Mica Ertegun Gift to Restore Edicule in Church of Holy Sepulchre

Jerusalem, entrance of the Holy Tomb, Photo Berthold Werner, 24 September 2010.

Romanian-born interior designer Mica Ertegun has made the lead gift of $1.3 million to a World Monuments Fund campaign to restore the Edicule in the Church of the Holy Sepulchre in Jerusalem. The Church of the Holy Sepulchre is said to contain both the site of Christ’s crucifixion (Calvary) and his empty tomb. The Edicule has been held to be the burial place of Christ since the time of the Holy Roman Emperor Constantine.

The present Church of the Holy Sepulchre is a conglomeration of buildings housing representatives of various denominations and sects of Christian faith: Greek Orthodox, Catholic, and Armenian representatives share responsibility for the Church. The Edicule is the fourth structure to cover the tomb. It was built in 1810 and stands only because of extensive shoring installed in 1947. Mica Ertegun’s gift will allow restoration, which has been delayed for fifty years, to begin immediately.

The World Monuments Fund announcement stated that Mica Ertegan made the donation after attending a 2014 reconciliation prayer service in celebration of the meeting between Pope Francis and Ecumenical Patriarch Bartholomew that took place at the Church of the Holy Sepulchre.

According to the statement by the World Monuments Fund, Ms. Ertegun’s donation was made to further her commitment “to preserve places of worship that are of outstanding importance because of their exceptional religious significance for people of all faiths and to honor the important role that all religions play as anchors of tolerance, stability, and social well-being.”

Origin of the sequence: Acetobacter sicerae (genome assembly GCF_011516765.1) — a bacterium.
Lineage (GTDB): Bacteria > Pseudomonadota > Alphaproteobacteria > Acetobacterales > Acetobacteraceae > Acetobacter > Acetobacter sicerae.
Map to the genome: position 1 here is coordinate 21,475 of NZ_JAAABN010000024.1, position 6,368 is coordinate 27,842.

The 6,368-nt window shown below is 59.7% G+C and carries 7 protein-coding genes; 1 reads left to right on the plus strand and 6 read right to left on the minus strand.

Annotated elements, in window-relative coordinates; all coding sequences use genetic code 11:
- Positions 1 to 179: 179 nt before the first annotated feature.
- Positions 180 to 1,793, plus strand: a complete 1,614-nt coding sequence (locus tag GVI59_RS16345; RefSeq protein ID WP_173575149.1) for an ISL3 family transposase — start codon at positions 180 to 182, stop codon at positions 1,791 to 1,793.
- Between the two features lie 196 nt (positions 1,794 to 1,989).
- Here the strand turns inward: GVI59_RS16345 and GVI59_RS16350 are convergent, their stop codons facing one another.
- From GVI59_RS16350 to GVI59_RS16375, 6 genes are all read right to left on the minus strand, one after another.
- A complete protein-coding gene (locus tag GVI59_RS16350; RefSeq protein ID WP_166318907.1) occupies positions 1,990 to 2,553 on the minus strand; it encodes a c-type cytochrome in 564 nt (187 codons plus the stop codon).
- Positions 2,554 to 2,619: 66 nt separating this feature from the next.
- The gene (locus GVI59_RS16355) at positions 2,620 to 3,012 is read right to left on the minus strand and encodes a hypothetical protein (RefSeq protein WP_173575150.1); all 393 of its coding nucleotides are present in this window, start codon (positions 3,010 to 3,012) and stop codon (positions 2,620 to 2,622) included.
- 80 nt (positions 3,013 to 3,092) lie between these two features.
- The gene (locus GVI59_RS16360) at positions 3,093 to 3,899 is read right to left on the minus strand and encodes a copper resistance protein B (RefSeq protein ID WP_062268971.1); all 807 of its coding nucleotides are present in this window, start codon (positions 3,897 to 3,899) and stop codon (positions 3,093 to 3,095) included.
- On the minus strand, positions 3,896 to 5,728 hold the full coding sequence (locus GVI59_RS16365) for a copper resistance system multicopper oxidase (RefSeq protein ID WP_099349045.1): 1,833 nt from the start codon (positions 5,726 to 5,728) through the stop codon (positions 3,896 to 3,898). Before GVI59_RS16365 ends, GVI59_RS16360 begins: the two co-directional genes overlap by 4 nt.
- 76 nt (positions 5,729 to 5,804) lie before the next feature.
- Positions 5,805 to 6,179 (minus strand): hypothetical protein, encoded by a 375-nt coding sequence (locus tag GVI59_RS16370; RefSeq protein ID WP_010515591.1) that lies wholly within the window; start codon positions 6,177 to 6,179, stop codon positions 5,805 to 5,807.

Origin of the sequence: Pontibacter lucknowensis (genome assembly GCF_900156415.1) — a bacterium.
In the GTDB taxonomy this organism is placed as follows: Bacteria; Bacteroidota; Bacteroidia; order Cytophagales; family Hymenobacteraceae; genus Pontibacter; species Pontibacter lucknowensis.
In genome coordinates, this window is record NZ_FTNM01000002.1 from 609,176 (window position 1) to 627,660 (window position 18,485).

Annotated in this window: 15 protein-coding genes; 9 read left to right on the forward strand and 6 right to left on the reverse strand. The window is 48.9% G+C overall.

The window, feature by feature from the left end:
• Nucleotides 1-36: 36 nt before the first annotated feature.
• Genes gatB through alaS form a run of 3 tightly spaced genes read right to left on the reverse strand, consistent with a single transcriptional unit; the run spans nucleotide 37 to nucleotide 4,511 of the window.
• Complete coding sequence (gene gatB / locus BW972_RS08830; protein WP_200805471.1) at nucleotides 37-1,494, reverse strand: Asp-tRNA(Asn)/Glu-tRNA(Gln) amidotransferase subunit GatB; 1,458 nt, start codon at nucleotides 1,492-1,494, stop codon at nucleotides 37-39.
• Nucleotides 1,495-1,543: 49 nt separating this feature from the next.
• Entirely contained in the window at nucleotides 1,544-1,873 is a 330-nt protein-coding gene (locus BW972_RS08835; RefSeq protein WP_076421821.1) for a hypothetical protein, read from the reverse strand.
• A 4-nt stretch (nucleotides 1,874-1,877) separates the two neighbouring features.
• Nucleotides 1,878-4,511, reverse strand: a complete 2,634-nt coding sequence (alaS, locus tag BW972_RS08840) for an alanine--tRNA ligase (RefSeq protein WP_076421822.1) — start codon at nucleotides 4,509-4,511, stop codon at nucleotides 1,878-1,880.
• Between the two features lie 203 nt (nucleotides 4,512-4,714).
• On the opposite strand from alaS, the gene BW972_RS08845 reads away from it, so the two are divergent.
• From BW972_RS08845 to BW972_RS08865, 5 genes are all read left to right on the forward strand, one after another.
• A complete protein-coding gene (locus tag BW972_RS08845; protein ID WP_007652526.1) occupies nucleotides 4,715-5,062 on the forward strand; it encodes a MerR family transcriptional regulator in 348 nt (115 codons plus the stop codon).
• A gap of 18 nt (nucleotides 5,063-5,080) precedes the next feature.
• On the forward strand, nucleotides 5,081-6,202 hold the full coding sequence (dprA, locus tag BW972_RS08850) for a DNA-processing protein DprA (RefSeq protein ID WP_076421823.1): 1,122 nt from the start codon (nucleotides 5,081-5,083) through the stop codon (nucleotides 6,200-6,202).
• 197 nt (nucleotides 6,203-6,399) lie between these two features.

Mica Ertegun is the widow of Ahmet Ertegun, the Turkish-American songwriter, philanthropist, founder of Atlantic Records, and one of the key figures in the development of American blues, jazz, and rock music.

The National Technical University in Athens (NTUA) drafted the plan for extensive restoration of the Edicule. The study was sponsored by the Greek Orthodox Patriarchate of Jerusalem. Plans for restoration were approved and endorsed by the three communities which share custodianship of the Church of the Holy Sepulchre, all of which have signed an agreement to cooperate and allow the work to go forward.

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